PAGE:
Florence Vansittart Neale and William Hallam came from different backgrounds, but both their daughters were affected by the war. Phyllis Vansittart Neale, now 25, was nursing, while the teenage Muriel Hallam’s boyfriend had been called up, having already seen service underage.

Florence Vansittart Neale
9 January 1917

Got telegram from Phyllis, arrived Monday night in London – crossing 5.45. Henry went to [illegible] & on to London, & came down same train. I met them at Maidenhead on my way from Polly….
Phyllis seemed very well, except chilblains on her hand.

William Hallam
9th January 1917

Poor Muriel’s sweet-heart Frank Brittain has been called up again for the Army. He had 6 months on the Somme and was then claimed by his father as under 18. Now he is 18 this last week & has to join up again.

Diary of Florence Vansittart Neale of Bisham Abbey (D/EX73/3/17/8); diary of William Hallam (D/EX1415/25)

“Before the sun sets, the man whom you wish to help may have passed away from earth and from the reach of your help”

The Church of England Men’s Society helped support soldiers by their work (alongside similar organisations) providing places of rest and recreation behind the lines.

C.E.M.S.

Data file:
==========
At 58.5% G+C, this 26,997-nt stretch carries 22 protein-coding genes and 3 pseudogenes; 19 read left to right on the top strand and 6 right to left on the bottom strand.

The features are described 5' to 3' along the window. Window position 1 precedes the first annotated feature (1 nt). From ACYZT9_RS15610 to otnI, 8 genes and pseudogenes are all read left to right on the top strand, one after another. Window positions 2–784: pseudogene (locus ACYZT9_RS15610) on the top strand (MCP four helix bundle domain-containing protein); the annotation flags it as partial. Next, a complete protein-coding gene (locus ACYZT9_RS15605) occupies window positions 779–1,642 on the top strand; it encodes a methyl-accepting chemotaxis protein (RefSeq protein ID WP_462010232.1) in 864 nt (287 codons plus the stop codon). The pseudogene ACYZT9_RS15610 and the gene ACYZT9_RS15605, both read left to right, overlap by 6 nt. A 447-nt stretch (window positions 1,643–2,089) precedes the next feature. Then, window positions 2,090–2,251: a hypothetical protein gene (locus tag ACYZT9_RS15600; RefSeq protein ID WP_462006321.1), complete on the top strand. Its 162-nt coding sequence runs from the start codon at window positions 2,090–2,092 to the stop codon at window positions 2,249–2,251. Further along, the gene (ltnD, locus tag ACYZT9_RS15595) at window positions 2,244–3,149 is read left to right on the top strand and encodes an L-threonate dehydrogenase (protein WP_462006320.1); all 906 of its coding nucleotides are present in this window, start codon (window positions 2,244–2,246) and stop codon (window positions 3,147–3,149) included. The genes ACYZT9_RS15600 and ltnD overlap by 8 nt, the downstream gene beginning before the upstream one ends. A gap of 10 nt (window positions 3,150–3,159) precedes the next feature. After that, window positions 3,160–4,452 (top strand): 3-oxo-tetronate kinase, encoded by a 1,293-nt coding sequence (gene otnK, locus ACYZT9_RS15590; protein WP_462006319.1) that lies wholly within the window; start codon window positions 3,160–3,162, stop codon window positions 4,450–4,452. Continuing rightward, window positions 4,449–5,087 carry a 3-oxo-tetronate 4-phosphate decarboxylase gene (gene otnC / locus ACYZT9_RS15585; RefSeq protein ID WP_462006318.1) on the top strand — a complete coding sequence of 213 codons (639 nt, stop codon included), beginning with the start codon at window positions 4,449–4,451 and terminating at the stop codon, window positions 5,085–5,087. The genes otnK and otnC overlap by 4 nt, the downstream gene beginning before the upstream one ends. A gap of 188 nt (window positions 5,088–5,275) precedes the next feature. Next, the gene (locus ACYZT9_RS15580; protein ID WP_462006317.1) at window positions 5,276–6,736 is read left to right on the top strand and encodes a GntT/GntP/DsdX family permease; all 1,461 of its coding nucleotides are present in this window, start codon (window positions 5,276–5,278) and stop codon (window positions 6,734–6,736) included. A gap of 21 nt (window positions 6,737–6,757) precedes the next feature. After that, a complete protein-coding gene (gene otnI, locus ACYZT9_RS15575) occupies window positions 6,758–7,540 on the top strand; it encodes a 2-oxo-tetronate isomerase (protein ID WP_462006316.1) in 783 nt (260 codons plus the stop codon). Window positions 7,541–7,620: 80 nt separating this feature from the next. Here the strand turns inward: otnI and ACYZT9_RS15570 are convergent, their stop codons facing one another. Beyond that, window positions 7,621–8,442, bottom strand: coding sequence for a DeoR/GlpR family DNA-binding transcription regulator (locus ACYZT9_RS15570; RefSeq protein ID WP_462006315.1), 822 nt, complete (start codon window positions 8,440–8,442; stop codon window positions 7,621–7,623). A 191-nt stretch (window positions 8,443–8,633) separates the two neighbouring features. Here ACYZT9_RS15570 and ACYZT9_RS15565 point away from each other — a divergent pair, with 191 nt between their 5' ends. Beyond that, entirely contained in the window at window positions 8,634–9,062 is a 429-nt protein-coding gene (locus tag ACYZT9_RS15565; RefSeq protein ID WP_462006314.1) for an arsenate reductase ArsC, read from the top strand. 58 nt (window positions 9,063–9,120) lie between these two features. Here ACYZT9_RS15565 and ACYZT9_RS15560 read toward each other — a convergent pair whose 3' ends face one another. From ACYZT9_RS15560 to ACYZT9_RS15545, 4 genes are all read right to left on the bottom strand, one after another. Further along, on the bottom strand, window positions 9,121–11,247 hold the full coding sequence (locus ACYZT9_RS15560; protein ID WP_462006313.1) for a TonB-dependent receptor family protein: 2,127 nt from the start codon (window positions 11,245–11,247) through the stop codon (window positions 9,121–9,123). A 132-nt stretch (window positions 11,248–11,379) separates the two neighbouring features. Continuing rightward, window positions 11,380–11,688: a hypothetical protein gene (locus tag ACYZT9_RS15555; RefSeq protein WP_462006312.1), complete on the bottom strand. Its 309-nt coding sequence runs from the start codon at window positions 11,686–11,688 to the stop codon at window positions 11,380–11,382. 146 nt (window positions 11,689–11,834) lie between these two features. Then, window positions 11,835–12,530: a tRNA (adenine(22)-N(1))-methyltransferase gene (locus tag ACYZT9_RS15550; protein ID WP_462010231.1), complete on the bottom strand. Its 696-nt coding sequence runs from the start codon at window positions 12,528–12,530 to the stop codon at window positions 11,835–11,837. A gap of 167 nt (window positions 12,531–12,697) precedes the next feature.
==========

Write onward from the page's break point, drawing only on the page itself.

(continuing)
S. Giles Branch

A Meeting of the branch will be held in the parish room, on Tuesday, December 12th at 8.30 p.m., to consider the report of the Annual Conference. Any member wishing to read the report before that meeting, I would be pleased to send a copy.

The Archbishop of York appeals for subscriptions for more huts for our troops. Lieut. Stanley, the agent in charge of the C.E.M.S. on the western front, speaking at the Manchester Conference, said,

“You as a society have provided a most noble work in providing huts at the front, a long chain of huts from Ypres in the north to the banks of the Somme in the south. You were asked to provide a sum of £12,000. Up to date, September 27th, you have provided £16,180. I am going to ask you to double those figures. We have been asked to supply 80 huts at once. The huts are essential. Do not delay. Before the sun sets, the man whom you wish to help may have passed away from earth and from the reach of your help.”